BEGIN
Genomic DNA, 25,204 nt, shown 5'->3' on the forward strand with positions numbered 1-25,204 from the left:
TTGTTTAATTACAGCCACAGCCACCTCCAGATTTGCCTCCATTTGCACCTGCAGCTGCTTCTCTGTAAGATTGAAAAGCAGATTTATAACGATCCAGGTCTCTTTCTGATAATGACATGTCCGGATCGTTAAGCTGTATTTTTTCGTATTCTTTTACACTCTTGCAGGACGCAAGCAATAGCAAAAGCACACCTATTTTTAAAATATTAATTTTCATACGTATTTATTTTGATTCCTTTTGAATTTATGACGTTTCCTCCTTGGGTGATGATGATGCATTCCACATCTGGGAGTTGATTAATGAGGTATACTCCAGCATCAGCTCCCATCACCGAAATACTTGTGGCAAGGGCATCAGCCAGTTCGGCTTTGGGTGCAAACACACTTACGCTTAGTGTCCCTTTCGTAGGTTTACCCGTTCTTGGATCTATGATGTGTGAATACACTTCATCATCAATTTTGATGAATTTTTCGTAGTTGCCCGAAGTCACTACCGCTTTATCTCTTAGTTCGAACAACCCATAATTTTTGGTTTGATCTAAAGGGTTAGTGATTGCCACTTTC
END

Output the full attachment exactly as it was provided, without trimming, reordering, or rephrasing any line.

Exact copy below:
Genomic DNA, 25,204 nt, shown 5'->3' on the forward strand with positions numbered 1-25,204 from the left:
TTGTTTAATTACAGCCACAGCCACCTCCAGATTTGCCTCCATTTGCACCTGCAGCTGCTTCTCTGTAAGATTGAAAAGCAGATTTATAACGATCCAGGTCTCTTTCTGATAATGACATGTCCGGATCGTTAAGCTGTATTTTTTCGTATTCTTTTACACTCTTGCAGGACGCAAGCAATAGCAAAAGCACACCTATTTTTAAAATATTAATTTTCATACGTATTTATTTTGATTCCTTTTGAATTTATGACGTTTCCTCCTTGGGTGATGATGATGCATTCCACATCTGGGAGTTGATTAATGAGGTATACTCCAGCATCAGCTCCCATCACCGAAATACTTGTGGCAAGGGCATCAGCCAGTTCGGCTTTGGGTGCAAACACACTTACGCTTAGTGTCCCTTTCGTAGGTTTACCCGTTCTTGGATCTATGATGTGTGAATACACTTCATCATCAATTTTGATGAATTTTTCGTAGTTGCCCGAAGTCACTACCGCTTTATCTCTTAGTTCGAACAACCCATAATTTTTGGTTTGATCTAAAGGGTTAGTGATTGCCACTTTC